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China will host Xiangshan Forum, but no word on missing defence chief


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Beijing will host the Xiangshan Forum in October, but it is not clear if defence chief General Li Shangfu – who has not been seen in public for a month – will attend the regional security talks.

Defence ministry spokesman Senior Colonel Wu Qian confirmed on Thursday that the forum will be held from October 29 to 31.

It is the first time that the event – China’s answer to the Shangri-La Dialogue in Singapore – will be held in person since 2019.

“So far, more than 40 countries and international organisations have confirmed they will send delegates and renowned experts to the forum, while many scholars at home and overseas have also confirmed their attendance,” Wu told reporters in Beijing.

But he sidestepped a question about Li at the press briefing.

“I do not know about this issue,” Wu said when asked if Li was still the defence minister.

China’s defence chief would normally host the Xiangshan Forum, meet delegates and give a keynote address.

Li last appeared in public at the end of August and on Wednesday was absent from a Politburo study session. There has been no explanation from Beijing, fuelling speculation that he could be under investigation.

Ministry spokesman Wu said the theme of this year’s Xiangshan Forum was “Common security and lasting peace”. Sessions will cover issues ranging from global security cooperation to the role of developing countries on global security, and the path and goals of regional security and development.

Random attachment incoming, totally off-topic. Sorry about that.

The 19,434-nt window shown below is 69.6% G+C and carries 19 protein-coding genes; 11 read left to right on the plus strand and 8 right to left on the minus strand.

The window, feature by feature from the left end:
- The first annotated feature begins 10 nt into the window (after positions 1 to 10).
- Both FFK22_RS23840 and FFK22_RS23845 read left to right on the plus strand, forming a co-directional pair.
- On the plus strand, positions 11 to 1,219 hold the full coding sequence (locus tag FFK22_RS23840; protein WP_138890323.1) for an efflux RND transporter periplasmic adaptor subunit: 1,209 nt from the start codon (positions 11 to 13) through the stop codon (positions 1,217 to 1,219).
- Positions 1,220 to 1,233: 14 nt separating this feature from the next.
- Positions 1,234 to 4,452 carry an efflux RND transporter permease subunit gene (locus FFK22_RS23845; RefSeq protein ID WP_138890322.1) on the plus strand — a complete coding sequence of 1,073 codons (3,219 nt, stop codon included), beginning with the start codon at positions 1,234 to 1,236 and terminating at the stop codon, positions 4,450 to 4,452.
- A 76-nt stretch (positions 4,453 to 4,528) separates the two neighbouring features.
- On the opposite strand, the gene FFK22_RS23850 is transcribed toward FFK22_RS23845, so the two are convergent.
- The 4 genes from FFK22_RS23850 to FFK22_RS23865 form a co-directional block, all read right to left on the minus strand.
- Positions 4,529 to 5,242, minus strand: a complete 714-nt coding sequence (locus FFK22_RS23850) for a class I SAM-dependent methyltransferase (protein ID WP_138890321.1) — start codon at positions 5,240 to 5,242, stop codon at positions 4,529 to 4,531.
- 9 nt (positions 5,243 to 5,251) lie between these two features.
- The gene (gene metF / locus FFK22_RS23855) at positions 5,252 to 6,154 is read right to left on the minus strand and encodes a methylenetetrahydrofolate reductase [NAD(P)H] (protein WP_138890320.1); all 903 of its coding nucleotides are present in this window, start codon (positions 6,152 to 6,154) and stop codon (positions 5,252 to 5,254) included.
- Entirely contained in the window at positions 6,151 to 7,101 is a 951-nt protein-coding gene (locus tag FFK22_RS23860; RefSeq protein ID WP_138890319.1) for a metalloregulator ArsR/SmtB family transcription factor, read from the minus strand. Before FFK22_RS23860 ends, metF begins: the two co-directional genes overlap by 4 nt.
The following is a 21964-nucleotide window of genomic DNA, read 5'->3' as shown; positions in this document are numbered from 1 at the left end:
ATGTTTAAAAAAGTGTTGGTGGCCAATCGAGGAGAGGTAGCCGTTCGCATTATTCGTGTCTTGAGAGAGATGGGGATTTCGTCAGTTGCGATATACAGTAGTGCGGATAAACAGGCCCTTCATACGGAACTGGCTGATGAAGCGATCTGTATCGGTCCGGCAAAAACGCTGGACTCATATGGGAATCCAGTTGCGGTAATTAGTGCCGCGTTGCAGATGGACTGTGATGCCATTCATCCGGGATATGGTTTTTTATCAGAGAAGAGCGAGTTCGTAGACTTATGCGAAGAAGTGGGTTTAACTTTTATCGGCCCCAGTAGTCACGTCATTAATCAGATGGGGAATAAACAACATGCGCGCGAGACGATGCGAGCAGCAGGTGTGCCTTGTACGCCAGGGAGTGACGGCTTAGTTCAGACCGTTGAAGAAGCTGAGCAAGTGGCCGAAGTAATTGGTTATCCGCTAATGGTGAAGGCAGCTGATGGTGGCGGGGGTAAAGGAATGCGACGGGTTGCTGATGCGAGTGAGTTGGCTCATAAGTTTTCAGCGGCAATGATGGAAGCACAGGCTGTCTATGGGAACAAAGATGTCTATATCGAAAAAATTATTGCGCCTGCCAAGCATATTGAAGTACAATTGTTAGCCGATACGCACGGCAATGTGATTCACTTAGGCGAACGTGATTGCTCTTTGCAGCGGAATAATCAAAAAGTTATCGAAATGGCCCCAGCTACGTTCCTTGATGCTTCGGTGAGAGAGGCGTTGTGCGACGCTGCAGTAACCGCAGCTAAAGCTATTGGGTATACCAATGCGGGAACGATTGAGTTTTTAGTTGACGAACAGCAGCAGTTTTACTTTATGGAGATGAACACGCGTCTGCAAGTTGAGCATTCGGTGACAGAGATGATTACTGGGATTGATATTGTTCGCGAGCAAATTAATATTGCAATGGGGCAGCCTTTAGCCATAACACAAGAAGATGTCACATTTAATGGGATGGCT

The forum – which Beijing uses to voice its views on regional disputes – has been held since 2006 but was cancelled in 2020 and 2021 because of the Covid-19 pandemic. Two days of virtual talks were held last year.

Beijing-based military commentator Li Jie said this year’s forum would be “more significant and high-profile”.

“Not only does it mark the 10th session [of the event] but it will also be the first face-to-face get-together of military elites since the Covid-19 pandemic,” he said.

Invitations to the forum were sent in late August by General Yang Xuejun, chairman of the China Association for Military Science, and Lieutenant General Jing Jianfeng, chairman of the China Institute for International Strategic Studies, a think tank composed of retired PLA senior generals.

Jing, who is also deputy chief of the Central Military Commission’s Joint Staff Department, attended the Shangri-La Dialogue in June. Speaking on the sidelines of the meeting, he lashed out at US Secretary of Defence Lloyd Austin for trying to “pull out of Beijing’s one-China principle” and “seriously distorting the facts and truth” of Taiwan’s status.

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